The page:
“Laying the Brexit Party wreath at the Epping Remembrance Parade in honour of those that died fighting for our Freedom,” he wrote above the footage on Twitter.
However he was quickly accused of attempting to politicise Remembrance Sunday only weeks before the general election on 12 December.
The Royal British Legion had appealed to party leaders to ”ensure that no election candidates or ministers are seen to use their involvement with a Legion event or facility to party political or personal advantage.”
“In incredibly poor taste to lay the wreath of a political party in uniform,” wrote on Twitter user, Sam Holland. “No surprise it was a Brexit Party candidate essentially insinuating the party is somehow representative of the UK military. Crass, ignorant and offensive.”
Others ridiculed the 45-year-old businessman as “full kit w***er” and a “Walter Mitty”, referring to the fictional character who fantasises about being a wartime pilot.
The video was first highlighted by anonymous Twitter user under the name “Otto English”, who wrote: “The general consensus is that the uniform is all wrong unless he’s heading a local CCF (Combined Cadet Force). And if that’s the case he certainly shouldn’t be laying a wreath on behalf of The Brexit Party.”
Mr Selkus, who was at the time the official Brexit Party candidate for Epping Forest, responded online that he “had every right to be there.”
He added: “The Conservative and Labour Party also laid wreaths at the same parade.”
However, he was dropped as an official candidate following Nigel Farage’s decision not to stand against Conservative MPs – in this case Eleanor Laing, who has represented the constituency since 1997.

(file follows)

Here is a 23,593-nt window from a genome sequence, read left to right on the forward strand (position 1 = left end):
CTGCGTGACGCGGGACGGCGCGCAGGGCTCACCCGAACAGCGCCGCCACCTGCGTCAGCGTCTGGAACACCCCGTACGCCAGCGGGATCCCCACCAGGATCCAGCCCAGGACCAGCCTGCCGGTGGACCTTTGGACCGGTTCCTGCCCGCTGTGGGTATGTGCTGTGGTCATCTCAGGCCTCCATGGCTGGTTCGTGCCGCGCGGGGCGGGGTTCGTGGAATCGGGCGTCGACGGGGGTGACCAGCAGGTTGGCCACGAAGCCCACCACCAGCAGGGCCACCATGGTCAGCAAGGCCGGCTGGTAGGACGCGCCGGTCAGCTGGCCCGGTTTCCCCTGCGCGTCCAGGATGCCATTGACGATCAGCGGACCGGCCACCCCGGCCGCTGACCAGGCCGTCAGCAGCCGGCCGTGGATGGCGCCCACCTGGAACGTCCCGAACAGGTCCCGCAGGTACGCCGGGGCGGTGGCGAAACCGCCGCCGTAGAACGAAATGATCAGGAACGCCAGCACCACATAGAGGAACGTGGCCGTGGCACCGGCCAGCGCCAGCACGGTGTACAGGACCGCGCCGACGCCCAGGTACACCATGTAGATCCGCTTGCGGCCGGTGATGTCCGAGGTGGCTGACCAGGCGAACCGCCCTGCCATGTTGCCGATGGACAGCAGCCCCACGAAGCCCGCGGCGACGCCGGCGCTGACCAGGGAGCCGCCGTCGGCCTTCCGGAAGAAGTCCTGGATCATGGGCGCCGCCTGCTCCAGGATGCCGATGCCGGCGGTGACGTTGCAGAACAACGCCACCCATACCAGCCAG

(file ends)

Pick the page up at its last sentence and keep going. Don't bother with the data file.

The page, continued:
Brexit Party spokesman Gawain Towler said there was nothing wrong with Mr Selkus’ behaviour, but added: “I am not going to waste my time defending a former candidate.”
He said: “There are plenty of former soldiers who wear uniform. All over the country people from political parties put wreaths down. Is this a problem? No.”
Army dress regulations allow retired officers to wear uniforms on Remembrance Day.
Mr Selkus, who runs a business selling wood veneer products, said he served in the 3rd Battalion, The Royal Regiment of Fusiliers, in Germany in 1992 and the Territorial Army London Regiment before his retirement in 1998, when he was “Captain of the Reconnaissance Platoon, D Company, The London Scottish”. The London Gazette confirms he served with the TA London Regiment and rose to the rank of lieutenant at least before his retirement.
He wrote that he had been “shattered” to learn of Mr Farage’s decision to stand down more than 300 candidates.
”I don’t understand why Nigel Farage has betrayed my incredible volunteers and thousands of constituents who will have no one to vote for,” he said.
In August Mr Selkus boasted that he had taken his children to the Tower of London “to see how the UK used to deal with traitors.”’